Happy 2007! My best wishes to all, and I hope this new year will be even more fragrant!
12 comments December 31st, 2006
Happy 2007! My best wishes to all, and I hope this new year will be even more fragrant!
12 comments December 31st, 2006
To wrap up the year, the fragrance-beauty-fashion bloggers are participating in the Best of 2006 project. Below is my list of this year’s highlights (in no particular order):
Guet-Apens by Guerlain – a discontinued beauty that’s been reissued as Attrape Coeur preserving the scent, with the exception of perhaps less powderiness.
By Terry Baume de Rose – the most expensive and the best lip balm I’ve ever had. Besides its nourishing qualities and SPF 15, it has a delicious rose scent.
L’Air de Rien by Miller Harris – a peculiar olfactory experience. Not for the faint of heart.
Bois d’Armenie by Guerlain – soft, balsamic smoke. I can never be without it.
Parfum des Merveilles by Hermes – the parfum version of the popular Eau des Merveilles, with emphasis on patchouli and resins. Excellent power sillage.
L de Lolita Lempicka – one of the best department store releases of 2006.
Voilette de Madame by Guerlain – exquisite animalic floral that has no rivals.
Songes by Annick Goutal – “a romantic reverie”, a sensual and refined interplay of frangipani, jasmine, and vanilla.
Wenge by Donna Karan – a dark, softly resinous offspring of the popular Black Cashmere, centered around African wenge wood.
Cuir Ottoman by Parfum d’Empire – sweet, balsamic leather. A big shout-out to the entire Parfum d’Empire line!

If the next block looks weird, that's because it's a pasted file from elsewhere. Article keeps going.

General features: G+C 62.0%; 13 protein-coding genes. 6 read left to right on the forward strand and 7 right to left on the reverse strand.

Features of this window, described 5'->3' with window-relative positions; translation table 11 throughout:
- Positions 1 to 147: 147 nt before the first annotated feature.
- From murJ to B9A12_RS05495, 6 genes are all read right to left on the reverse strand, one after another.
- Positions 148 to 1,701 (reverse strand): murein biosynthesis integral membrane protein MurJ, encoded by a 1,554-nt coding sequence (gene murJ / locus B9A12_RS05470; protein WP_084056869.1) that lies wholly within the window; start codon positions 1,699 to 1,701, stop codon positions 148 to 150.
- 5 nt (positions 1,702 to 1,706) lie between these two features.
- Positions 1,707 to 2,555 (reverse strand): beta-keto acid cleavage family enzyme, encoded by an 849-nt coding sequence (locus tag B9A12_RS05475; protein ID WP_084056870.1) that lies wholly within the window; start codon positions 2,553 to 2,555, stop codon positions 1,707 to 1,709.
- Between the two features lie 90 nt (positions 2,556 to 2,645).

Eau Suave by Parfum d’Empire – honeyed, dewy rose – luminous and tender.
Shu Uemura Cleansing Oil – an excellent facial cleanser. Enough said.
Orris Noir by Ormonde Jayne – velvety, balsamic iris – gorgeous beyond belief.
#3 by Parfums MDCI – mysterious and alluring animalic floral.
Plus Que Jamais by Guerlain – opulent and luscious floral, in the spirit of Guerlain’s classics.
Please be sure to check other Best of 2006 lists on the following blogs:
24 comments December 29th, 2006
The year of 2006 has been so full of perfume releases that when December came along, I found myself almost relieved that I could now take a break and enjoy what I have. Little did I know there’d be one more fragrant beauty waiting to stop me in my tracks, a body mist to boot. I’m talking about the new Monsoon Season by Lisa Simon, a refreshing body mist inspired by the “lavishness of India” and created by one of my favorite perfumers, Olivia Giacobetti (L’Artisan Tea for Two, Idole de Lubin, Hermes Hiris, Diptyque Philosykos). The scent is part of the Lisa Simon (a twenty-six-year old woman who “has taken her inspiration from ayurvedic medicine, phytotherapy, and local flora”) skincare line and is meant to not only envelop you in its gorgeous aroma but also stimulate your skin with vitamin C. This time of year, we could all use extra vitamin C, and what can be better than wearing it on your skin and smell good? As we say in Russian, combine the pleasant with the beneficial.